“There’s no real way to explain it other than, the story just didn’t feel right until we embraced the mythological aspect of” the title, says DeConnick, who is known for her fan-favorite run on Captain Marvel for Marvel Comics, as well as her popular creator-owned title Bitch Planet for Image. “That’s when it was like [Pretty Deadly] now feels like our own thing and this is our story. Suddenly the passion was there.
“We’d not intended to have talking animals or rivers of blood initially, but once we found them, we said: ‘This is our story.’ ”
Those bloody rivers and the narrative voices of animals weave into the starting point for readers embracing Pretty Deadly’s idea that death is not just something, but rather someone — someone who can fall in love and feel the repercussions of such an emotion just as any mere mortal could.
When looking for fuel to feed her creative fire, DeConnick says that she looks toward things that scare her, or for something that she has really strong, perhaps even conflicting views about. Love and death naturally appear on that list every time.
“Love and death are the most basic forces in human life. We are all going to die and we have to all come to terms with it at some point,” DeConnick says. “We are all going to lose someone we care about. No one gets through unscathed. [That is] the price of being human. You can avoid thinking about it for a while if you want, but it’s always there.”
To create Pretty Deadly, DeConnick and Rios mostly communicate electronically — DeConnick is based out of Oregon, and Rios works from her native Spain — so they chat often via email, Slack and Pinterest.
For Rios’s part, she says that Pretty Deadly has been simultaneously intense and rewarding.
“Pretty Deadly is a difficult book [to draw], and it’s always challenging,” Rios tells Comic Riffs. “But Kelly Sue and I are really close after all this time working together. She is so inspirational to me, and I love her and trust her so much, which makes working together a joy always — no matter how much we end up struggling from time to time, due to schedule or looking for solutions to plot and development.”
DeConnick says that working with Rios has been an “incredible experience,” and that it was her husband, star writer Matt Fraction, who convinced her that it was worth checking in with Rios and to see whether she’d like to collaborate on a creator-owned project.
“The thing is, this is very much a creative partnership. We developed this book in tandem,” DeConnick says. “I have the last word on words. She has the last word on pictures.
“The thing about Emma is that she doesn’t need a writer. Emma is a very capable writer on her own. But there’s a thing that happens in a partnership, where you make something that isn’t either one of you. So this isn’t an Emma book, this isn’t a Kelly Sue book — this is an Emma and Kelly Sue book.”
DeConnick thinks that there’s never been a better time for her to dive into creator-owned works like Pretty Deadly. It is important for writers and artists to own their own properties when the opportunity presents itself, she says. And she considers herself and Fraction quite fortunate to have a significant audience interested in the stories they tell.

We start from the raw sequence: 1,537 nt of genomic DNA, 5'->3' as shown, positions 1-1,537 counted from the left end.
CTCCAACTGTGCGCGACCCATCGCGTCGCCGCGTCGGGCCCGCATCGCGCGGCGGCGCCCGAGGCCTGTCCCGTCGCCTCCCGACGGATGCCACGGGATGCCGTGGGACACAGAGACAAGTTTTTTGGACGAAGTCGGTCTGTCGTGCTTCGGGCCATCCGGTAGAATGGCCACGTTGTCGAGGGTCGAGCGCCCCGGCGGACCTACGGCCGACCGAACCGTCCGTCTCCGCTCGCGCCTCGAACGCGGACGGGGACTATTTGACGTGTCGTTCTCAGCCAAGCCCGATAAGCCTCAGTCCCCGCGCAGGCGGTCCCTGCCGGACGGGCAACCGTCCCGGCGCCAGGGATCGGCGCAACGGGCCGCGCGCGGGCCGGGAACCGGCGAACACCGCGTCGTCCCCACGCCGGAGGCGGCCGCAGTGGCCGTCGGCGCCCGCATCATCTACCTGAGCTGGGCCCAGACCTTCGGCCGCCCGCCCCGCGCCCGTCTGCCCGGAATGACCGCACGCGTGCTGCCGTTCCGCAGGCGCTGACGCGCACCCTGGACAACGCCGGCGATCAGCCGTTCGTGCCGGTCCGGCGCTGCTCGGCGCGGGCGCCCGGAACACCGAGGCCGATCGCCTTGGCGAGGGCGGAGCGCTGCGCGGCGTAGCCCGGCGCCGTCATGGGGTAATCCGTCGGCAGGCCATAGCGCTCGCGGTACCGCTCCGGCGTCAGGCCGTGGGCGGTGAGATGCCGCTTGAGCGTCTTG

“I’ve probably taken on too much right now, just because there’s so much I want to do, and I want to take advantage of the fact that right now, they’ll let me do it,” DeConnick says of the seemingly limitless opportunities to create her own comics.
“This industry is a very tricky balancing act. Everybody has an invisible expiration date on their forehead, and you have to plan for that,” she continues. “You have to keep yourself honest. You have to keep following your passions so you don’t get stale and they don’t tire of you any sooner than they’re going to anyway.”
As far as DeConnick is concerned, the writing is on the wall when it comes to working in the comic-book industry; Steady work and popularity are not promised. For motivation to help her launch, and hopefully profit from, creator-owned works, she points to the fact that charities have sprung up to aid comic “titans of previous generations” who are now in need.
“As much as we may love the people that we work with at Marvel and DC and the experiences that we’ve had there — and it’s been a tremendous honor — corporations don’t love you back and they won’t pay for your retirement,” DeConnick says. “We can forgive the folks from previous generations that didn’t see it coming, but I think we don’t have that excuse. And we don’t want to be a burden to the next generation of creators.”
Not to say that DeConnick doesn’t miss her mainstream superhero days. She’s especially sentimental when it comes to her time writing Captain Marvel.
“I love Carol Danvers very much. She was like a friend that lived in my head for a few years,” DeConnick says. “I tell myself: I’m not just writing [Captain Marvel] for the time being and that someday I’ll come back to her. But that might be a game I’m playing with myself just to make it not painful to say goodbye.”
As much as she misses Captain Marvel, though, DeConnick continues to tell herself that now is not the time for her to return to such corporate-owned titles.
“It doesn’t make sense for me right now as a breadwinner,” DeConnick says. “I’m not the breadwinner in my family, but I am a breadwinner in my family. It’s not wise at this particular moment in my career.”
But DeConnick won’t completely rule out a return to publisher-owned superheroes.
“There are other good superheroes that are important to me,” she says, “that I would love an opportunity to play with. “